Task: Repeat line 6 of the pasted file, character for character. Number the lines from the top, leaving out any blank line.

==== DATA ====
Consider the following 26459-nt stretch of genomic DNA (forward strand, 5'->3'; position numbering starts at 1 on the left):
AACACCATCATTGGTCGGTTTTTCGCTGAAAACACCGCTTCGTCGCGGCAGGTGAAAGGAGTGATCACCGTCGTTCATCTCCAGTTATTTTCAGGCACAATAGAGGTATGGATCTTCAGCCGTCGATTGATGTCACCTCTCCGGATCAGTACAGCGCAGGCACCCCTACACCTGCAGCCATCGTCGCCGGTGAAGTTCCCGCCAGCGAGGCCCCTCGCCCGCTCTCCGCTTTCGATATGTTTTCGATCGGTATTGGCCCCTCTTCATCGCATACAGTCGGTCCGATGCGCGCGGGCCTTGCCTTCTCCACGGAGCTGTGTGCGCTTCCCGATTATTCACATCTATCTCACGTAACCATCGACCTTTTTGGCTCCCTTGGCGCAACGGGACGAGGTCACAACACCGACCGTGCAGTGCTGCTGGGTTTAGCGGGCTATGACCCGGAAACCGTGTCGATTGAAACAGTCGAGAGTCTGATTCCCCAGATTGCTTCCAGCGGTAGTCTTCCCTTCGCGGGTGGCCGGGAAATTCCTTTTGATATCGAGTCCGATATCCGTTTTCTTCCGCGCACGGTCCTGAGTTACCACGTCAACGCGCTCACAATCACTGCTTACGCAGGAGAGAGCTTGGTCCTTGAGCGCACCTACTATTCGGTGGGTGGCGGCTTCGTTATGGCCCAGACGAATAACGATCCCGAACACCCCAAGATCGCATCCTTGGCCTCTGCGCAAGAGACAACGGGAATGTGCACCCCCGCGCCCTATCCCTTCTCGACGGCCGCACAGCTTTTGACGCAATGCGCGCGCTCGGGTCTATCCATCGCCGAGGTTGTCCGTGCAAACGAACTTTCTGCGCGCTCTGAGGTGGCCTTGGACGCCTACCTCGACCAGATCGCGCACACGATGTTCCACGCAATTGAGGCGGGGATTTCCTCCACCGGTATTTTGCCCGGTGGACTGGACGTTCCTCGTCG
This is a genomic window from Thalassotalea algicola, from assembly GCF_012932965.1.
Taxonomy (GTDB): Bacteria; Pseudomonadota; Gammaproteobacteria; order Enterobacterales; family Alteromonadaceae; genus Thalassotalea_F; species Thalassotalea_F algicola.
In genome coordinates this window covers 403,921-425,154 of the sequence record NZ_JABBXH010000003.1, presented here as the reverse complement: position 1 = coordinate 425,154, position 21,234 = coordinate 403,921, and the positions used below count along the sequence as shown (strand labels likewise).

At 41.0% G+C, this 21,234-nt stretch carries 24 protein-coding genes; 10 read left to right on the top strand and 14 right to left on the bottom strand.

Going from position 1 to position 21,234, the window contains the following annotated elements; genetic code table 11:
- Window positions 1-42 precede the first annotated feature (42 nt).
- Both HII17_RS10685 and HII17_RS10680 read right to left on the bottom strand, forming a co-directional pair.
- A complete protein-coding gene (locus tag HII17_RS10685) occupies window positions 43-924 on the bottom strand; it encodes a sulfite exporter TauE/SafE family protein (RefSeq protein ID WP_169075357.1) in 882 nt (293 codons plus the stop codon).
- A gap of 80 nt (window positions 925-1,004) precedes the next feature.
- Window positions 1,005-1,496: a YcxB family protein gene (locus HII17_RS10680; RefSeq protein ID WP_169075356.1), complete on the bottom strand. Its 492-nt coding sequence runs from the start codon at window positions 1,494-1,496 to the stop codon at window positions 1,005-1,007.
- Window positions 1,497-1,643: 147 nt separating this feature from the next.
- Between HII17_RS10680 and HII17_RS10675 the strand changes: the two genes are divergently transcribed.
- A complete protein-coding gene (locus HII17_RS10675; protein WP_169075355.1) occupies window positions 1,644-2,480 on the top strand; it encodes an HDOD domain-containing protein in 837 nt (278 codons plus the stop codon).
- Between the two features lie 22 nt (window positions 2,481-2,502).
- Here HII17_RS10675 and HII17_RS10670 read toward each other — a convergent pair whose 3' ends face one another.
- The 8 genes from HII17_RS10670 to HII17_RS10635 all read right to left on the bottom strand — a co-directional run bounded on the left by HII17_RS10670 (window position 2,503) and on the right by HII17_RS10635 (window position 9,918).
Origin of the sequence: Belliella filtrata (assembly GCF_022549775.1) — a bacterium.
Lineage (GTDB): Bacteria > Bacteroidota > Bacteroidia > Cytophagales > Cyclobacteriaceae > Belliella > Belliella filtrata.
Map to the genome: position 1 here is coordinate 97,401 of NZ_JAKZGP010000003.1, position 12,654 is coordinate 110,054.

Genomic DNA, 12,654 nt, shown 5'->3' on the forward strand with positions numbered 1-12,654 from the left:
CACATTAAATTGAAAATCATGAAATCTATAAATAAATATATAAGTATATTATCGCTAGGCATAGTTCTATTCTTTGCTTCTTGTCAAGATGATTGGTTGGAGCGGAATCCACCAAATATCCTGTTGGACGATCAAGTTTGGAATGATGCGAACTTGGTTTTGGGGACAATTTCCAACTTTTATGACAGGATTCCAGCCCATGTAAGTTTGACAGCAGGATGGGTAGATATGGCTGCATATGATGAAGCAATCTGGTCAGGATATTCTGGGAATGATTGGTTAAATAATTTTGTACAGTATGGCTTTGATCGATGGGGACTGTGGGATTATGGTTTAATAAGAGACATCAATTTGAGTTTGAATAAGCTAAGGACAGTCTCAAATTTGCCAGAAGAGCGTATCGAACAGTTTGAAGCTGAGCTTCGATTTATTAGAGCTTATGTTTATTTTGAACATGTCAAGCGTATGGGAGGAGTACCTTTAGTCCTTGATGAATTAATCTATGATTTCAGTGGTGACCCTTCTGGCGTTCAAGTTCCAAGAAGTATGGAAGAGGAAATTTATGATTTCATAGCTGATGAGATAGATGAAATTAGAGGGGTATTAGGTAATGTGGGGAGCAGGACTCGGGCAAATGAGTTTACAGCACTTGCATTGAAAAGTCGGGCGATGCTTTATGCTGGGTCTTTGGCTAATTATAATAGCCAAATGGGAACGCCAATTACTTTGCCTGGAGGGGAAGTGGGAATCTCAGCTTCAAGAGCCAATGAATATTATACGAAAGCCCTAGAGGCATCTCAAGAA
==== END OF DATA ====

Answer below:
At 41.0% G+C, this 21,234-nt stretch carries 24 protein-coding genes; 10 read left to right on the top strand and 14 right to left on the bottom strand.